Mayor Eric Adams vowed Wednesday not to bring back an indoor mask mandate for New York City, a day after his Health Department determined the five boroughs have reached a “high” level of transmission risk.
Adams explained he opted not to impose a face-covering requirement despite the color-coded COVID-19 alert system he adopted in March dictating the city should now “require face masks in all public indoor settings” because deaths and hospitalizations remain low and residents have increased access to at-home testing kits and medication for the virus.
“I am proud of what we are doing, how we are not allowing COVID to outsmart us. We’re staying prepared and not panicking,” he told reporters Wednesday morning during a Q&A session at City Hall. “When I look at the hospitalizations and deaths, the numbers are stable.”
“We have all of these tools that we did not have when we first set the color-coded system,” he added, referencing the city’s distribution of free coronavirus antiviral pills that began in January and at-home test kits that City Hall began giving away in December.
The city in recent months has seen an uptick in cases amid the spread of the highly contagious Omicron subvariant BA.2 — soaring from a seven-day average 1% positivity rate at the beginning of March to over 8.8% as of Sunday, according to city health department figures.
But while cases increased, COVID deaths and hospitalizations remained relatively low. The city reported a seven-day average of 50 new COVID-19 hospitalizations on April 15 and 56 on May 15, as coronavirus deaths continued to hover at about five per day during that time period.
Adams predicted Wednesday that “variants are going to continue to come” as part of a “new norm settling” in the United States and Big Apple, arguing the city can’t enact new regulations with each wave.
“If every variant that comes we move into shutdown thoughts, we move into panicking, we’re not going to function as a city,” he said. “I feel … that we are being extremely strategic and we are fighting COVID with, not only the tools that we didn’t have before, but we’re also fighting COVID using the intelligence we need to win in a COVID environment.”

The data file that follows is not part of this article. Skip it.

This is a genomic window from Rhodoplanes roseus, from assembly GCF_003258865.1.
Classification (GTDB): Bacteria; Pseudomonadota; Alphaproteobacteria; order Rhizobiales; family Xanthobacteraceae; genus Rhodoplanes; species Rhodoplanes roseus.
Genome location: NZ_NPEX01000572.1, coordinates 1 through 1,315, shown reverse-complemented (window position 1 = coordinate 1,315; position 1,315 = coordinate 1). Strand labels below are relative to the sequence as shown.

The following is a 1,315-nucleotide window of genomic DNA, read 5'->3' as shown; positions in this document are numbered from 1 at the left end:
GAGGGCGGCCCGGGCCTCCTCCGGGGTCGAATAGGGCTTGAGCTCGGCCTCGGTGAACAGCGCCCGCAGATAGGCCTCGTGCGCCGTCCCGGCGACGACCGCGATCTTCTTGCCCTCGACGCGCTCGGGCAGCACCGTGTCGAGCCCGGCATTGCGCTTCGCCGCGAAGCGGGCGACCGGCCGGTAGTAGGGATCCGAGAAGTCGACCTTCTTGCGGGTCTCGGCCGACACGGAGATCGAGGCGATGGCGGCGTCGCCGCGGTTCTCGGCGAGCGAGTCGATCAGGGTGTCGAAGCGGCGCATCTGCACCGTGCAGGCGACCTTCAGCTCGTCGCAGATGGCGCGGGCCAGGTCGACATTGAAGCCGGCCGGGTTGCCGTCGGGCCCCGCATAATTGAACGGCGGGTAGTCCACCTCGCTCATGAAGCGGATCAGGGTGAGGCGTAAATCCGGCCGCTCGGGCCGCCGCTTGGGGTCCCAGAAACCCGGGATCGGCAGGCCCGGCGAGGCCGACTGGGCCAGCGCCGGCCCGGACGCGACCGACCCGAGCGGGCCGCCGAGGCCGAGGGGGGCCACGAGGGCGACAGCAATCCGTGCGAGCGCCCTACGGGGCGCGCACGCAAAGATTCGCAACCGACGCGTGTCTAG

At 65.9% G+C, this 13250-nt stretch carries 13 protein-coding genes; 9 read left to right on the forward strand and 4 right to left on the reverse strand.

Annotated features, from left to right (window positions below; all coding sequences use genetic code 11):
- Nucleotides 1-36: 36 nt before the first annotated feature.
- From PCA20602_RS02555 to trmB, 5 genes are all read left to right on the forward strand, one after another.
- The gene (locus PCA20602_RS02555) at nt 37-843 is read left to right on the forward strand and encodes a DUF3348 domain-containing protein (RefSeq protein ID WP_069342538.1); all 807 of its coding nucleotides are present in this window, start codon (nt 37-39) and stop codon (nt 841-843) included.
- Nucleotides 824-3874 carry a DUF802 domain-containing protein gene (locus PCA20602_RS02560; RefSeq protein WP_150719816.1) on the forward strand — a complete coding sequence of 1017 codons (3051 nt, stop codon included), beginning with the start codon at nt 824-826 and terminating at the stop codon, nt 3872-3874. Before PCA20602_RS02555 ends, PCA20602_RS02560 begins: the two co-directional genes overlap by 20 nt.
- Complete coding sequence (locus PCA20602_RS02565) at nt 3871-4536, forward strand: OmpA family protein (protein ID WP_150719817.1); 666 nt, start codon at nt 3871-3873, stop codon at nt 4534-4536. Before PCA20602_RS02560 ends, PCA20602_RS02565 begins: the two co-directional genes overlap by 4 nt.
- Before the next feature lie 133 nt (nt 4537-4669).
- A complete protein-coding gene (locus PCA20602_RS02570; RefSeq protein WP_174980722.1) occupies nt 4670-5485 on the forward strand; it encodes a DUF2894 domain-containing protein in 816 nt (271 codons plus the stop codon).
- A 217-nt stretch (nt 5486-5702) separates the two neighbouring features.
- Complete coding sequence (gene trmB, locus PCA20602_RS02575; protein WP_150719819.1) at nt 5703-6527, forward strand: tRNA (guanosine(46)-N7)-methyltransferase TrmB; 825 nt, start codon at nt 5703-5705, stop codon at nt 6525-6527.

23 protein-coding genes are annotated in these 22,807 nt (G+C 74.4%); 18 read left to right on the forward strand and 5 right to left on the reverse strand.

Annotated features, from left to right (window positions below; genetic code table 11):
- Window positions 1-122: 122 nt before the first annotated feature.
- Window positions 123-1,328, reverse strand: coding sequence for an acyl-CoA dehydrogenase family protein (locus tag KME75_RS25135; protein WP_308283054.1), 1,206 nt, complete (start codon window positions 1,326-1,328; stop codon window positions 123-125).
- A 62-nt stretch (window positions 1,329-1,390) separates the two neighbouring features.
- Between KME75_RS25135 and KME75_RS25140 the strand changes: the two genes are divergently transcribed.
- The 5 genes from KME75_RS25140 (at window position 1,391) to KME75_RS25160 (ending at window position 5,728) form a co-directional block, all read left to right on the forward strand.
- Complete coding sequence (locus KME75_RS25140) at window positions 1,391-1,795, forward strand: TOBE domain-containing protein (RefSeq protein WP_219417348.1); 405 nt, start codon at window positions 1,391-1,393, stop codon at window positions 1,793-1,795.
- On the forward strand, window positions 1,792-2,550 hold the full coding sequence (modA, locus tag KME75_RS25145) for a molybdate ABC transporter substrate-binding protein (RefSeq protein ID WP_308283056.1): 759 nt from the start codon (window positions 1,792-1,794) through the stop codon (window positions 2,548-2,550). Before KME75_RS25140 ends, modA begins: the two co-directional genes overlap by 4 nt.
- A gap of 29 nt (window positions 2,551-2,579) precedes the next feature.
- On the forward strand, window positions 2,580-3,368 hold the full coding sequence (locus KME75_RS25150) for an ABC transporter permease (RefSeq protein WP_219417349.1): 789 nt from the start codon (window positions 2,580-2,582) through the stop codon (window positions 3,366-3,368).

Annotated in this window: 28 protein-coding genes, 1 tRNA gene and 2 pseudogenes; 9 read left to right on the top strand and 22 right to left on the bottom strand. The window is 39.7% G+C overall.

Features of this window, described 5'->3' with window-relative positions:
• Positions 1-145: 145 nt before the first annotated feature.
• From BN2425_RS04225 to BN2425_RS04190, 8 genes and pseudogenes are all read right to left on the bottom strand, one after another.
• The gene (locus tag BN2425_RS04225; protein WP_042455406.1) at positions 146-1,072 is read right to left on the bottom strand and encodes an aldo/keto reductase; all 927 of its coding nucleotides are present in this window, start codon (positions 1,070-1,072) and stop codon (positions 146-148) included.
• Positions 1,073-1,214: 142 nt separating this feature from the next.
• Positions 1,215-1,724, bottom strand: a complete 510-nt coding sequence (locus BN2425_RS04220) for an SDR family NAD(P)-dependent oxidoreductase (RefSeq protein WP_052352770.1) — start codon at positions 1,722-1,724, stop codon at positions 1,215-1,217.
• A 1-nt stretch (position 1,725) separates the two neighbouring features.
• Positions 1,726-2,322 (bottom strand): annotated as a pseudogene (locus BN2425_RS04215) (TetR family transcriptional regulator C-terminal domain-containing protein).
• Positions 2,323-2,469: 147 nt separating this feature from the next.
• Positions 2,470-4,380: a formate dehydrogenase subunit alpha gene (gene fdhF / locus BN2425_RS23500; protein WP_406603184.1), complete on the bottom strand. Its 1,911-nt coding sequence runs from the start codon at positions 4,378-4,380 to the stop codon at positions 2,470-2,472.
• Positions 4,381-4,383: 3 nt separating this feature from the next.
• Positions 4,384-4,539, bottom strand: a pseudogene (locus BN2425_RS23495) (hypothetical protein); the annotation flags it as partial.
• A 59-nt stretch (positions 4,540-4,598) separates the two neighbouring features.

City data shows that 78.3% of New Yorkers of all ages are fully vaccinated against COVID-19, and that 87.9% of adults have received at least two shots — inoculation rates that have largely remained unchanged in recent weeks. Just over 87% of city residents of all ages have received at least one shot, while just 38% have received a booster shot, according to city health department statistics.
As deaths and hospitalizations have recently trended downward, city and state elected officials have removed several coronavirus-related regulations— including the indoor venue vaccine passport program, mask mandates for students old enough to get their shots, and the state’s office mask mandate.
But City Hall’s municipal worker and private-sector employee vaccine mandates remain in place, as does the face-covering requirement for children under 5 years old while in daycare facilities and public schools.
Earlier in May, the city Health Department axed the outdoor mask requirement for young children and teachers while on public school property like playgrounds.
Also Wednesday, after returning from a trip to Albany, where he again made the case to state lawmakers to grant him mayoral control of Big Apple public schools, Adams put a positive spin on his visit, while confirming legislative leaders have not made a decision on his key education ask.
“[It was] a good meeting, great meeting. I did not realize how much I missed those people out there. I enjoy being with my [former] colleagues, we tease each other, joke, laugh,” said the former state senator, who represented parts of central Brooklyn from 2007 to 2013.
“Now as I shared with them, we sold, we displayed our product, what we want to do. It is now your role to determine if we’re going to have the continuation of mayoral accountability,” the mayor added. “That’s their job. I did my job going up and having real conversations. And now it’s up to them.”
“I need mayoral accountability to continue the work that we have done in the last few months. And I think there’s an appetite to give us the mayoral accountability that we need,” the mayor went on. “And they will make a determination, and no matter what determination they make, I’m going to operate and do what’s best for the city.”
Asked by The Post if there was consensus on for how long mayoral control will be extended, Adams replied, “that’s not how they flow in Albany.”
“They hear what you have to say, they go back to their caucuses, and they have the conversation, and I respect the process, because I was part of the process,” he continued.
Earlier in the year, Hochul made a request for a four-year extension of mayoral control of New York City public schools, after Adams asked for three years of what he calls “mayoral accountability.” But Empire State lawmakers refused to include it in the state’s fiscal year 2023 spending plan finalized in April.
Asked about extension of a version of 421-a — a property tax exemption that incentivizes construction of income-restricted apartments that is set to expire June 15 — the mayor responded that he and legislative leaders engaged in “conversations” on the matter while offering little detail.
“We did have conversations about that. And hopefully they can come to an understanding that we need to — even if we can extend it, I’m hoping that we can accomplish and come to an agreement,” he said. “I think 421-a, or a version of it, is going to play a vital role … in dealing with the housing crisis that we’re facing.”
Hochul in January released 485-w, a tweaked version of the program, in her executive budget proposal. The new iteration of the tax break would require slightly deeper levels of affordability projects as well as wage requirements, but that measure was not included in the state budget finalized last month.